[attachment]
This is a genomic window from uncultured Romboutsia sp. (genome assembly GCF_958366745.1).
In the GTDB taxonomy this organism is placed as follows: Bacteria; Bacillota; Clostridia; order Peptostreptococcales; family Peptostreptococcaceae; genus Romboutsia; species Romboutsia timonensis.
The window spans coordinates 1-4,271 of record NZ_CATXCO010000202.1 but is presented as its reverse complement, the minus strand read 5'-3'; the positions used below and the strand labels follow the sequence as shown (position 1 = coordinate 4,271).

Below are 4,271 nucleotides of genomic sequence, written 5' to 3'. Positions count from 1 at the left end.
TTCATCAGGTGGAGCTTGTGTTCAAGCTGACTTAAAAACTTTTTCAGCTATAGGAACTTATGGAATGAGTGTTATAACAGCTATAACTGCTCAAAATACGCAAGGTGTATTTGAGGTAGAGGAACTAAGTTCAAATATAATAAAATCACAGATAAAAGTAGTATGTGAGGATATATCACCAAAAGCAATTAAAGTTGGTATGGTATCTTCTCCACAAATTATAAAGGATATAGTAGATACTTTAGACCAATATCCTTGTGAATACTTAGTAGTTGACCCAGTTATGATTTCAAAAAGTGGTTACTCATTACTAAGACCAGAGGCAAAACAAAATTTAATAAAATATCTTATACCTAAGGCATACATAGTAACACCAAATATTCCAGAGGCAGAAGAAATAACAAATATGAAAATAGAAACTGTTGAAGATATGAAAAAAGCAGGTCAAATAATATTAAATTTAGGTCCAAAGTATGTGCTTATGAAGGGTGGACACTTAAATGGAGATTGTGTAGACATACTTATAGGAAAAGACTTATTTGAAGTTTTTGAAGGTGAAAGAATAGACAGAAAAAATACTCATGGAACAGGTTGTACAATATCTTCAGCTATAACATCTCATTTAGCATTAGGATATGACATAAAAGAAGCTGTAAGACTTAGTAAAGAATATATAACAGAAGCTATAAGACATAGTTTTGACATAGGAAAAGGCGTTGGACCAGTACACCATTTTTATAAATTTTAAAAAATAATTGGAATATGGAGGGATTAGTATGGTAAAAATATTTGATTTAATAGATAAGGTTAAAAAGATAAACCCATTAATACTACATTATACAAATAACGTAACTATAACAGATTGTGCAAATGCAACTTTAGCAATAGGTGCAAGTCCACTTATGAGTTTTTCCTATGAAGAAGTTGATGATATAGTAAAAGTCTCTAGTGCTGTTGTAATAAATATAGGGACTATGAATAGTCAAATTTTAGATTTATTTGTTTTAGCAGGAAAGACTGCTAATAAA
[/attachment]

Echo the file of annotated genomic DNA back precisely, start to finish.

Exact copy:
This is a genomic window from uncultured Romboutsia sp. (genome assembly GCF_958366745.1).
In the GTDB taxonomy this organism is placed as follows: Bacteria; Bacillota; Clostridia; order Peptostreptococcales; family Peptostreptococcaceae; genus Romboutsia; species Romboutsia timonensis.
The window spans coordinates 1-4,271 of record NZ_CATXCO010000202.1 but is presented as its reverse complement, the minus strand read 5'-3'; the positions used below and the strand labels follow the sequence as shown (position 1 = coordinate 4,271).

Below are 4,271 nucleotides of genomic sequence, written 5' to 3'. Positions count from 1 at the left end.
TTCATCAGGTGGAGCTTGTGTTCAAGCTGACTTAAAAACTTTTTCAGCTATAGGAACTTATGGAATGAGTGTTATAACAGCTATAACTGCTCAAAATACGCAAGGTGTATTTGAGGTAGAGGAACTAAGTTCAAATATAATAAAATCACAGATAAAAGTAGTATGTGAGGATATATCACCAAAAGCAATTAAAGTTGGTATGGTATCTTCTCCACAAATTATAAAGGATATAGTAGATACTTTAGACCAATATCCTTGTGAATACTTAGTAGTTGACCCAGTTATGATTTCAAAAAGTGGTTACTCATTACTAAGACCAGAGGCAAAACAAAATTTAATAAAATATCTTATACCTAAGGCATACATAGTAACACCAAATATTCCAGAGGCAGAAGAAATAACAAATATGAAAATAGAAACTGTTGAAGATATGAAAAAAGCAGGTCAAATAATATTAAATTTAGGTCCAAAGTATGTGCTTATGAAGGGTGGACACTTAAATGGAGATTGTGTAGACATACTTATAGGAAAAGACTTATTTGAAGTTTTTGAAGGTGAAAGAATAGACAGAAAAAATACTCATGGAACAGGTTGTACAATATCTTCAGCTATAACATCTCATTTAGCATTAGGATATGACATAAAAGAAGCTGTAAGACTTAGTAAAGAATATATAACAGAAGCTATAAGACATAGTTTTGACATAGGAAAAGGCGTTGGACCAGTACACCATTTTTATAAATTTTAAAAAATAATTGGAATATGGAGGGATTAGTATGGTAAAAATATTTGATTTAATAGATAAGGTTAAAAAGATAAACCCATTAATACTACATTATACAAATAACGTAACTATAACAGATTGTGCAAATGCAACTTTAGCAATAGGTGCAAGTCCACTTATGAGTTTTTCCTATGAAGAAGTTGATGATATAGTAAAAGTCTCTAGTGCTGTTGTAATAAATATAGGGACTATGAATAGTCAAATTTTAGATTTATTTGTTTTAGCAGGAAAGACTGCTAATAAA